INTERESTING (AND SOMETIMES LITTLE KNOWN) FACTS ABOUT TRACK & FIELD
The Olympics are here!! What an exciting time to be a fan of sports, and (in my case) especially track & field. This year’s athletes are so good that it promises to be an Olympics to remember! As we get ready to watch the games, I thought I'd put together some interesting (and sometimes little-known) tidbits about our favorite sport.
Where and when was track & field invented?
The first race was held during the first Olympics in 776 BC in Greece. It was 600ft long.
The first college track meet was held in London in 1864 between Oxford and Cambridge.
The first collegiate meets in the U.S. were held in 1873, organized by (ready?) The Intercollegiate Association of Amateur Athletes of America, or IC4A. They presided over collegiate meets until 1980 when the Athletic Union/USA took over as the governing body. Then finally, in 1992 the United States of America Track & Field (USATF) took over as the official governing body and officiates meets to this day. IC4A still exists, as a top collegiate meet for a group of colleges known as the Eastern Collegiate Athletic Conference.
How many countries participate?
Over 200 countries participate in major track & field meets such as the Olympics. Track & field is kind of a big deal.
How long is a track?
Today’s modern outdoor track is oval in shape and has eight lanes. The inside lane covers a distance of 400m. However if you ran all the way around lane 8 you would cover about 50 more additional meters, so races that require the full loop of the track usually have a staggered start so that each runner is covering the exact same distance.
What events are there?
Track & Field is divided up into two categories, track events and field events.
On the track there are 3 sprint distances (100m, 200m, 400m), a mid-distance (800m) and long distances (1500m, 1600m, 3200m and 5000m). There are also sprint and distance races where people jump over stuff, known as hurdles. For the sprints, the men race the 110m hurdles and the women race the 100m hurdles, and both sexes race the 400m hurdles. Youth and high school runners can also run the 300m intermediate (in height) hurdles but this event ends at the high school level.
For the distance event the men and women both race the 3000m steeplechase.
That’s a funny race. Where did it originate?
The steeplechase originated in Britain. The story is that runners would race from one town’s steeple to the next, jumping obstacles such as streams and low walls. The current event can be traced to the two-mile steeplechases run at Oxford University in the mid-19th century. It was made a track event, with barriers, at the 1879 English Championships.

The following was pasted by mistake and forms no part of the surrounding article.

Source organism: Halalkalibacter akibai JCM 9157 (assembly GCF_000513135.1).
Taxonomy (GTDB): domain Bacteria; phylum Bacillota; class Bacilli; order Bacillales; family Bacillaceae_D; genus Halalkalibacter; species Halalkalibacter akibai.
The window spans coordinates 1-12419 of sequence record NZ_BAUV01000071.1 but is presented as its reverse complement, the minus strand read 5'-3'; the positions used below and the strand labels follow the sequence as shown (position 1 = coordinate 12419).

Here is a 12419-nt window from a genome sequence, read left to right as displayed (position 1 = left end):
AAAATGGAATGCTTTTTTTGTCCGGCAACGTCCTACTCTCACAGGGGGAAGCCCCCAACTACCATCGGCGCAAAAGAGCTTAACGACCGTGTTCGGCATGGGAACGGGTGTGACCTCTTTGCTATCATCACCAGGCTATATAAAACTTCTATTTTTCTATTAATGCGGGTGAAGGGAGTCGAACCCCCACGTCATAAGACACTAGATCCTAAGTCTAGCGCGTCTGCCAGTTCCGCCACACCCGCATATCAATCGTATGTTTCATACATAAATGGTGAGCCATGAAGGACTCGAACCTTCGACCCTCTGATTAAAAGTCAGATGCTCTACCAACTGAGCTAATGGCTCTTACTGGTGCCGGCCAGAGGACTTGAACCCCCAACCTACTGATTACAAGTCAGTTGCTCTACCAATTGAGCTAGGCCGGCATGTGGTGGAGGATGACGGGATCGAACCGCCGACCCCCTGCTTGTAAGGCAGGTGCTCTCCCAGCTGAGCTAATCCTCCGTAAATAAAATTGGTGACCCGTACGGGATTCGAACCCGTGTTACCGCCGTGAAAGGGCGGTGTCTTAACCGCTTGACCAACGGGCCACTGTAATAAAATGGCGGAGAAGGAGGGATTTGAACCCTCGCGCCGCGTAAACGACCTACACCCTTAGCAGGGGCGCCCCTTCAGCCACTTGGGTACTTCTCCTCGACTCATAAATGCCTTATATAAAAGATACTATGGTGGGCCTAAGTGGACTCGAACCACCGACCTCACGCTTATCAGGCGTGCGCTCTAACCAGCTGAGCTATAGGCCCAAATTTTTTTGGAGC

What about the field events?
On the field there are the long jump, high jump, triple-jump, pole vault, shot put, javelin, hammer and the discus. These are some of the most technical events in all of track & field and they are contested by both men and women.
So which of all of these amazing events can we expect to see at the Olympics?
Well, Olympic meets contest all of the track events except for the 1600m and 3200m, and all of the field events. There is also a 10-event competition for the men called the Decathlon, and a 7-event competition for the women called the heptathlon.
Decathlon: 100m sprint, long jump, shot put, high jump and 400m race IN ONE DAY! Then 110m hurdles, discus, pole vault, javelin and 1500m on the second day.
Heptathlon: 110m hurdles, high jump, shot put and a 200m sprint on day one. Then the long jump, javelin and the 800m on the second day.
The winners of these competitions are generally considered to be the best athletes in track & field and we can see why!
Who’s the oldest track & field participant ever?
That honor belongs to Hidekichi Miyazaki of Japan who had just celebrated his 105th birthday when he ran a 100m race!! Can I have some of what he’s having? It just goes to show that you can never be too old to run!
Okay, now I’m excited! When and where can I watch the Olympic track & field events?
Google put together this handy dandy viewing guide for all the events, both the prelims and the finals. Stay tuned because we may also have an Olympics viewing party coming up in the not-too-distant future. Among our favorite athletes is local legend Molly Huddle, who will be toeing the line and going for gold in the women’s 10,000m this Friday, August 12 at 10am ET. Go Molly!!!
Enjoy the games and let’s celebrate the beauty of track & field!